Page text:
Again this morning my reflection starts in the kitchen. It’s an easy and joyful place to be thankful for
food and for birdsong, as usual, and for the stunning sunrise out the east window. But for me these last days of November are also a time of reflection for reasons both ordinary and special.This is a season when life and death are both in sharp focus, as are sadness and thankfulness. These weeks contain my birthday, my sister’s birthday, and my husband’s death day. It is
I was thinking about how we at Celtic Way represent the Celtic Christian tradition in the United States in the 21st century. It is a topic which fills my thoughts frequently. Like many of us who are passionate about a particular subject we can dig into it with great zeal and after some time we learn that there is more to learn than we can ever learn! Such fun! Celtic Christianity is so broad and covers quite a large span of time that it really is impossible for us to speak of
Synchronicity: C J Jung’s term for meaningful coincidence. I like to think of it as God-incidence. This past year, when I was dressing at the pool after my water exercise class, I became aware of two curious big dark-brown eyes of an almost 5-year-old watching me putting on face cream. I offered her some for her little face. After that I shared hand cream and then a spritz of grapefruit lily spray. Eventually I reluctantly gave her my little travel sized bottle of the spray.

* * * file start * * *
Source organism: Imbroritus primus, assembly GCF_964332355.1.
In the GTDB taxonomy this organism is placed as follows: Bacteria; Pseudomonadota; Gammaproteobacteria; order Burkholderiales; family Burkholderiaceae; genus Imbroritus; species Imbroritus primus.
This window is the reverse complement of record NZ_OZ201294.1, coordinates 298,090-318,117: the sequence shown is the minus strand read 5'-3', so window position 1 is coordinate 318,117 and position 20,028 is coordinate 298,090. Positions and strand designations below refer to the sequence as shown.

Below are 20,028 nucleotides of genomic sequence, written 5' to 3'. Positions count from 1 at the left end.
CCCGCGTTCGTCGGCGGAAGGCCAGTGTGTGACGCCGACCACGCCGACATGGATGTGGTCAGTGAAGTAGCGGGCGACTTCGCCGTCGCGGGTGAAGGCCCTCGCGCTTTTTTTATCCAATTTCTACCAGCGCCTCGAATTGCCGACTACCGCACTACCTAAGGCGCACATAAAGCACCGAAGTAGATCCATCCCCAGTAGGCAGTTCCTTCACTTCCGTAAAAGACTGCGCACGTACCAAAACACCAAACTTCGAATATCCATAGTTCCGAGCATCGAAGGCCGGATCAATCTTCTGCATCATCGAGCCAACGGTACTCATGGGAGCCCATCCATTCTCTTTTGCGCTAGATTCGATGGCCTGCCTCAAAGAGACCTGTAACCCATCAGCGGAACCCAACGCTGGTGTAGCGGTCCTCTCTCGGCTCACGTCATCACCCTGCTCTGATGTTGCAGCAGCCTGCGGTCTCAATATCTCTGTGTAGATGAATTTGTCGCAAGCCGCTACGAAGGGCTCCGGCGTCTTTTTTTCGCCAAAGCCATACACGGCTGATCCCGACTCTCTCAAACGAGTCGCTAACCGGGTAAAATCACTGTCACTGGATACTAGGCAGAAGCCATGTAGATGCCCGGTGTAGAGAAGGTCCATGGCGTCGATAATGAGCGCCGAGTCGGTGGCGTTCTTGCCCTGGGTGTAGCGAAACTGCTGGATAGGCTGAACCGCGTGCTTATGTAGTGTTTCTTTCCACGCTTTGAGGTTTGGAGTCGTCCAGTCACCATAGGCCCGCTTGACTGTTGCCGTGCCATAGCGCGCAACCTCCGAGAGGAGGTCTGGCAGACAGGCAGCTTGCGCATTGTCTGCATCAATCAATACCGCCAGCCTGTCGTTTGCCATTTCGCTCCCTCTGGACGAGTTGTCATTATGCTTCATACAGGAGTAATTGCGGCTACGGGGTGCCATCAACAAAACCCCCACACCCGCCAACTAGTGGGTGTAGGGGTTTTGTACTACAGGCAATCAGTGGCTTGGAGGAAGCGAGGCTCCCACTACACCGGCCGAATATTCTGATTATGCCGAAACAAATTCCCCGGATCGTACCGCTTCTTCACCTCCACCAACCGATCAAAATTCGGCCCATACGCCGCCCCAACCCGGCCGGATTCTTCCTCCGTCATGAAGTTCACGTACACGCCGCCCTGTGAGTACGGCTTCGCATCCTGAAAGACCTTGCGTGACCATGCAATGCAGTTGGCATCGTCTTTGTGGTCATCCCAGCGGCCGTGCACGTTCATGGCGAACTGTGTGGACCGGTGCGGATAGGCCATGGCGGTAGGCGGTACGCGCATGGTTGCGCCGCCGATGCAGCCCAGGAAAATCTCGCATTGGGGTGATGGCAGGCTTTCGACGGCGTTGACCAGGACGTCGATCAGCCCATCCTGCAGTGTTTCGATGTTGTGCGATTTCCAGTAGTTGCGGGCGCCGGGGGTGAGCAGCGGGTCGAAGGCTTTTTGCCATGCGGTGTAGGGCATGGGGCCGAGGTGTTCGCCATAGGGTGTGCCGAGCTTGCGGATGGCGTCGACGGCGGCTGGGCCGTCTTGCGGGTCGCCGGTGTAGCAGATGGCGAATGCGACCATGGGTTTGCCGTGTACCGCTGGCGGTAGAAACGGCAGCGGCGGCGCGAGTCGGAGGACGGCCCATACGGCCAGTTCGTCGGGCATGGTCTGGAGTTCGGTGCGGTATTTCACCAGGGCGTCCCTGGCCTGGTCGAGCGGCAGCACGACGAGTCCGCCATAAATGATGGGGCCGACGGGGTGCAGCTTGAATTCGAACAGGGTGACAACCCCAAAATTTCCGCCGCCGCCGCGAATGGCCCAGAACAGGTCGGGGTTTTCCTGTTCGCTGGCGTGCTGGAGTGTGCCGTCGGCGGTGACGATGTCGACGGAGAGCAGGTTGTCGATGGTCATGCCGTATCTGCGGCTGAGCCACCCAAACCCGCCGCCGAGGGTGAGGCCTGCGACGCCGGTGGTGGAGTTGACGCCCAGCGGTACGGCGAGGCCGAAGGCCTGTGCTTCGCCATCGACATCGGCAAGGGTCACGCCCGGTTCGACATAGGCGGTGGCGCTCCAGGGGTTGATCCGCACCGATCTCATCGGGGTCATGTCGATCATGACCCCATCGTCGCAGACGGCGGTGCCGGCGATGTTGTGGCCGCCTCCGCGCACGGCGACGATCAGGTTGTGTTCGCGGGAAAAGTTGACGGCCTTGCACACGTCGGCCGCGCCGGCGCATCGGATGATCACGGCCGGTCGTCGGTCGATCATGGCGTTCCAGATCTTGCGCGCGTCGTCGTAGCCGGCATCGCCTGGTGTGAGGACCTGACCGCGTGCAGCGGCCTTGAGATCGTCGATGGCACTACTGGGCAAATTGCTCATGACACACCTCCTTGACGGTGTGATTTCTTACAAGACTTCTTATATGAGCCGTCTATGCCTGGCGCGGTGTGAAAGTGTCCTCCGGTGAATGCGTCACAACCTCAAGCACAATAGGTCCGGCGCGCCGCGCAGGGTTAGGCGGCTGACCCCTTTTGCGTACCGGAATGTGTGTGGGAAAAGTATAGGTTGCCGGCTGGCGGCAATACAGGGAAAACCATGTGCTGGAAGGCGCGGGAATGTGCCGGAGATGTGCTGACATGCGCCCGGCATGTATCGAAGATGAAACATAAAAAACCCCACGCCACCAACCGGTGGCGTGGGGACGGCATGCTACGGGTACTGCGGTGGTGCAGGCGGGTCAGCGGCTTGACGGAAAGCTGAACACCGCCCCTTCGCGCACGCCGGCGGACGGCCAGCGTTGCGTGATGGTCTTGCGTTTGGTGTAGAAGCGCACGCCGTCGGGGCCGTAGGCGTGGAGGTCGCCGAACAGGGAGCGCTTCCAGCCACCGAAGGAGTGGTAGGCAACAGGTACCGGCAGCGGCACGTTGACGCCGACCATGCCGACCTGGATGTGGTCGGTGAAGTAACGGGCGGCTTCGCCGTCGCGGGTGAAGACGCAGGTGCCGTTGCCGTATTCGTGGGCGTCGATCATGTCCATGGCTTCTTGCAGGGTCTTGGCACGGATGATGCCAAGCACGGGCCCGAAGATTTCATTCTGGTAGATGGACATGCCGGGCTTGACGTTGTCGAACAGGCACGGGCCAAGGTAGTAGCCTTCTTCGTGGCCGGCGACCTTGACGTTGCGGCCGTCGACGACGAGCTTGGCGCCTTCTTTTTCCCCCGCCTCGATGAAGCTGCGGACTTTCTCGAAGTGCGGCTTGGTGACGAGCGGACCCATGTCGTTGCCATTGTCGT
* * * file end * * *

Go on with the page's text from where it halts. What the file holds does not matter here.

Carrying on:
"you ………shall rejoice in all the good things the Lord your God has given to you and your household.” Deuteronomy 26:11 The apple, freshly picked from the tree was tart-sweet, juicy and better than I ever remember an apple tasting. The apple trees at the “pick-your-own apple orchard” were trained to trellises so that they were just our height and the perfect apple was well within reach. But what struck me most were all the apples that had fallen to the ground. Some fully ripe
There is just something about Autumn that feels like new beginning. Perhaps it’s a back to school feeling; clean chalkboards, freshly sharpened pencils, and new day planners just begging to be opened. It seems to me, as the cold winds blow in and the trees begin to drop their leaves, that now is the time to reflect and prepare for the coming year. The Ancient Celts knew this too. Samhain, traditionally celebrated October 31-November 1, marks the end of the harvest season and